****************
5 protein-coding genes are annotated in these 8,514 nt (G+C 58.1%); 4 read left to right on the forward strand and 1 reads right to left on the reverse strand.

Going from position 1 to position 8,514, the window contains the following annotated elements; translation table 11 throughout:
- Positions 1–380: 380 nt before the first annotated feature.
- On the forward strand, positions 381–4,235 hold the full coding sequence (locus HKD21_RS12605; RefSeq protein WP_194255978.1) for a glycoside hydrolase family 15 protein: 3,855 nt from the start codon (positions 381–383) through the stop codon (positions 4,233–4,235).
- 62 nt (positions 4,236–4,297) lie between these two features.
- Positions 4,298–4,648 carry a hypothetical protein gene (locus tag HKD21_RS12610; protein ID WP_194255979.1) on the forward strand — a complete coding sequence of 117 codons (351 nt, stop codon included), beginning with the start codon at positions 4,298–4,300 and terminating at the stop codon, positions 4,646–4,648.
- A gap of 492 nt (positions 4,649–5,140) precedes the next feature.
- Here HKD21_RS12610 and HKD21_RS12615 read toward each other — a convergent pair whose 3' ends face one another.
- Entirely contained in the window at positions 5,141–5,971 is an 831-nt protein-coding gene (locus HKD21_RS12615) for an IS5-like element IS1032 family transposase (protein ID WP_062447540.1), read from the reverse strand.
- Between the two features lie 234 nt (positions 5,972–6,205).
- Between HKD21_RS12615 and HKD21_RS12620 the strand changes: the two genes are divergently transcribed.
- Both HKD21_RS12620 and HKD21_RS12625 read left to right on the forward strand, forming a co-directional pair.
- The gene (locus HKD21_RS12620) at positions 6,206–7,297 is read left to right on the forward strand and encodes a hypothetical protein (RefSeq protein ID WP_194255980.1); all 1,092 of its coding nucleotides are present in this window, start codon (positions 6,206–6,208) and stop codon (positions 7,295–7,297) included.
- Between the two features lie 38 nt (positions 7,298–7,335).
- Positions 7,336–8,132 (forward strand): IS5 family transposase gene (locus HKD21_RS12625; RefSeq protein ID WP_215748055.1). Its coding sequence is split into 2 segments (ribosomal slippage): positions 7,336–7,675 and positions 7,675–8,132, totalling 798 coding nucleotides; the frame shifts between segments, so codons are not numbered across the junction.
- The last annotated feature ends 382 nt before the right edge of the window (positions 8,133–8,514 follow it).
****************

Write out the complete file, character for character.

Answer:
5 protein-coding genes are annotated in these 8,514 nt (G+C 58.1%); 4 read left to right on the forward strand and 1 reads right to left on the reverse strand.

Going from position 1 to position 8,514, the window contains the following annotated elements; translation table 11 throughout:
- Positions 1–380: 380 nt before the first annotated feature.
- On the forward strand, positions 381–4,235 hold the full coding sequence (locus HKD21_RS12605; RefSeq protein WP_194255978.1) for a glycoside hydrolase family 15 protein: 3,855 nt from the start codon (positions 381–383) through the stop codon (positions 4,233–4,235).
- 62 nt (positions 4,236–4,297) lie between these two features.
- Positions 4,298–4,648 carry a hypothetical protein gene (locus tag HKD21_RS12610; protein ID WP_194255979.1) on the forward strand — a complete coding sequence of 117 codons (351 nt, stop codon included), beginning with the start codon at positions 4,298–4,300 and terminating at the stop codon, positions 4,646–4,648.
- A gap of 492 nt (positions 4,649–5,140) precedes the next feature.
- Here HKD21_RS12610 and HKD21_RS12615 read toward each other — a convergent pair whose 3' ends face one another.
- Entirely contained in the window at positions 5,141–5,971 is an 831-nt protein-coding gene (locus HKD21_RS12615) for an IS5-like element IS1032 family transposase (protein ID WP_062447540.1), read from the reverse strand.
- Between the two features lie 234 nt (positions 5,972–6,205).
- Between HKD21_RS12615 and HKD21_RS12620 the strand changes: the two genes are divergently transcribed.
- Both HKD21_RS12620 and HKD21_RS12625 read left to right on the forward strand, forming a co-directional pair.
- The gene (locus HKD21_RS12620) at positions 6,206–7,297 is read left to right on the forward strand and encodes a hypothetical protein (RefSeq protein ID WP_194255980.1); all 1,092 of its coding nucleotides are present in this window, start codon (positions 6,206–6,208) and stop codon (positions 7,295–7,297) included.
- Between the two features lie 38 nt (positions 7,298–7,335).
- Positions 7,336–8,132 (forward strand): IS5 family transposase gene (locus HKD21_RS12625; RefSeq protein ID WP_215748055.1). Its coding sequence is split into 2 segments (ribosomal slippage): positions 7,336–7,675 and positions 7,675–8,132, totalling 798 coding nucleotides; the frame shifts between segments, so codons are not numbered across the junction.
- The last annotated feature ends 382 nt before the right edge of the window (positions 8,133–8,514 follow it).